Two weeks later, the company shifted its policy, requiring employees to come into the office on Tuesdays, Wednesdays and Thursdays instead.
Still, some employees questioned why they were coming back at all when they’ve been working well remotely for the last two years, according to Pratt.
“That’s where we went back to the fact that our culture really is an in-office culture and we think those informal conversations and the face-to-face interactions are important to who we are,” Pratt said.”And we’ve seen a significant increase in collaboration. It’s also de-escalated some concerns and tensions and some group dynamics by being in person.”
The company expanded the types of roles that can work fully remote — but there are some limitations. Executives have to be able to come into the office three days a week and directors and vice presidents who manage teams in New York can’t work remotely full time. That requirement meant letting go of a few managers.
“We had a [few] people whose jobs really needed to be in-office given the level and scope of their role and they had relocated and we couldn’t make their role remote,” said Pratt.
Showpad, which offers software that aims to help companies boost sales, surveyed its workers ahead of reopening its offices last summer. The results showed that the majority of employees didn’t want to be in the office for more than one or two days a week. And 13% of workers wanted to work from home full-time.
While workers were clear about their preference, some of the company’s leadership initially worried the lack of in-person time could hurt its culture, said chief people officer Kelli Koschmann.
“Obviously, there was a tension between preference and business need and impact,” said Koschmann.
Now, the decision about how often workers come in is decided on a team level.
“[There] was a lot of conversation at the leadership level around what does good look like in terms of achieving the business impact that we want to have and how does being in the office play into that.”
How much does it matter if butts are in office seats?
Before setting up a firm in-office policy, digital workforce company Thoughtful Automation is assessing whether there’s a correlation between its employees’ performance and how many days they’re in the office.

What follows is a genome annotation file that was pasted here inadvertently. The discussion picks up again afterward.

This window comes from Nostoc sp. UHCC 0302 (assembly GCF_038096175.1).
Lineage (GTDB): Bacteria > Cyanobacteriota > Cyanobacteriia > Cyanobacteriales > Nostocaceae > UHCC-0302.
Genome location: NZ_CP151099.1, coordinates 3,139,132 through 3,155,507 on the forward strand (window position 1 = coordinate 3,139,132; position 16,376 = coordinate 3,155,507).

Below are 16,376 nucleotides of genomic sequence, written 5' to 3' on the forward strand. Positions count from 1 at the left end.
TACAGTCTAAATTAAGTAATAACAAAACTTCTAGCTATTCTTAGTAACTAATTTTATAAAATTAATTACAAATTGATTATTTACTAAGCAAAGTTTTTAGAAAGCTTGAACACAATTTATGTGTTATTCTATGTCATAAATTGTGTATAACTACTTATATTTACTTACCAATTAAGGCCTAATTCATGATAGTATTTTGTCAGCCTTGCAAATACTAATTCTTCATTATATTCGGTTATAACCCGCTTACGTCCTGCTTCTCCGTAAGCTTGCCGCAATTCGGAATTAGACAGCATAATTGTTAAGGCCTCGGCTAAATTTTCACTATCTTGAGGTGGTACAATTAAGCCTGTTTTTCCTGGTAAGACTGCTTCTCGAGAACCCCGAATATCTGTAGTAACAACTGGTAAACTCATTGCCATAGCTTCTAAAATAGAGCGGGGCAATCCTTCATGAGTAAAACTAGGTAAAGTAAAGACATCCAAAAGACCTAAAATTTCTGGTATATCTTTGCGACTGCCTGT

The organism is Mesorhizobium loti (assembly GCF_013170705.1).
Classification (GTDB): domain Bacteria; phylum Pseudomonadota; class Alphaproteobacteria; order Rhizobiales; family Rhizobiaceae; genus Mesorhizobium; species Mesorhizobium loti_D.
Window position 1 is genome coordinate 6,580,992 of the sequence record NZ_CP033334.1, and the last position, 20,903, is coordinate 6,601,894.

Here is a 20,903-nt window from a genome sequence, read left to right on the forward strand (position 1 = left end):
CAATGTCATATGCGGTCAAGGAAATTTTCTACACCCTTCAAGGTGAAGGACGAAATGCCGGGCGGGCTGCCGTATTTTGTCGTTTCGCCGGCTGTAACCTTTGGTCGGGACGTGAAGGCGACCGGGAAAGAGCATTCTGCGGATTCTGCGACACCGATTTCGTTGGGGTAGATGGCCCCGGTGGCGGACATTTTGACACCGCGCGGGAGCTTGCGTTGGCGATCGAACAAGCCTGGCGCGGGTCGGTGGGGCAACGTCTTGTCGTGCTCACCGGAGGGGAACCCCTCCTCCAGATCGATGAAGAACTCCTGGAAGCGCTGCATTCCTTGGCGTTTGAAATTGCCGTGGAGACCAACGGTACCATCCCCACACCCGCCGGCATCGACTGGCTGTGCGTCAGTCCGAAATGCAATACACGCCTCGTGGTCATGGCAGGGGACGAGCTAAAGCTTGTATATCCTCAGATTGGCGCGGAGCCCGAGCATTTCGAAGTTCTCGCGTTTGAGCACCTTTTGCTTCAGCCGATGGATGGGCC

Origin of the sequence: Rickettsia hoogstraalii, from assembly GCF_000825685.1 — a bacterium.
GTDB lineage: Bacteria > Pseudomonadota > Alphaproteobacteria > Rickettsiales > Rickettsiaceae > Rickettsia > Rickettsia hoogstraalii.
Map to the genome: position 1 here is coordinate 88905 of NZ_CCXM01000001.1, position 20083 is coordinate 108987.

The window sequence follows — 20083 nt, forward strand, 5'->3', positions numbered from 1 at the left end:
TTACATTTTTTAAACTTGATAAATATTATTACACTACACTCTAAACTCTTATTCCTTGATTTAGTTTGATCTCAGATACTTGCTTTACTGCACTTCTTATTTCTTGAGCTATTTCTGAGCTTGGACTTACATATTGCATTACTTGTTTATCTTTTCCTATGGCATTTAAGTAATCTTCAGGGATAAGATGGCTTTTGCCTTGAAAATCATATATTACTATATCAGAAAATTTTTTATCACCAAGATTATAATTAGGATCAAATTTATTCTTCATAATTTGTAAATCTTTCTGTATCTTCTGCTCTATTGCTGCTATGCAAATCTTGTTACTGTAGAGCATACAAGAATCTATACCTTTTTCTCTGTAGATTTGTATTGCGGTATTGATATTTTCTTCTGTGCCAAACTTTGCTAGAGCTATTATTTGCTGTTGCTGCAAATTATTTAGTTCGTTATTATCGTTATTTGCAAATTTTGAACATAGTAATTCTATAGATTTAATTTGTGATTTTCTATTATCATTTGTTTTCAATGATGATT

The company, which launched in early 2020, started out fully remote. But as it grew, it opened up an office in Chicago and eventually gave workers the option to relocate — offering to pay their moving costs.
Now, the majority of the company is located in Chicago, and even though some employees had agreed to move, CEO Alex Zekoff said they still weren’t coming into the office as much as he wanted.
“In one of our all-hands meetings we had to be very explicit … and we put a policy in place.” Currently, coming in three days a week on average meets expectations, two or less is considered below expectations and four or five days a week exceeds expectations.
Zekoff noted the policy is still an experiment.
“We don’t actually know if someone comes in two days, are they less productive?” he said.
While there is no set in-person mandate right now, Zekoff said there have been some early signals of non-compliance.
“We are starting to have to deal with that,” he said. “It’s been a little bit more of a direct conversation of trying to understand what the issue is.”
Zekoff said they’ve also seen some indications that coming into the office more frequently does improve collaboration and performance.
“[One] team was sort of not coming in as much as another team and we noticed a team dynamic difference … the other team felt like they weren’t holding up their end of the bargain.”
But if the experiment shows that the increased office time doesn’t improve performance, Zekoff said he’s open to new polices.
“Policy should be an ever-evolving thing.”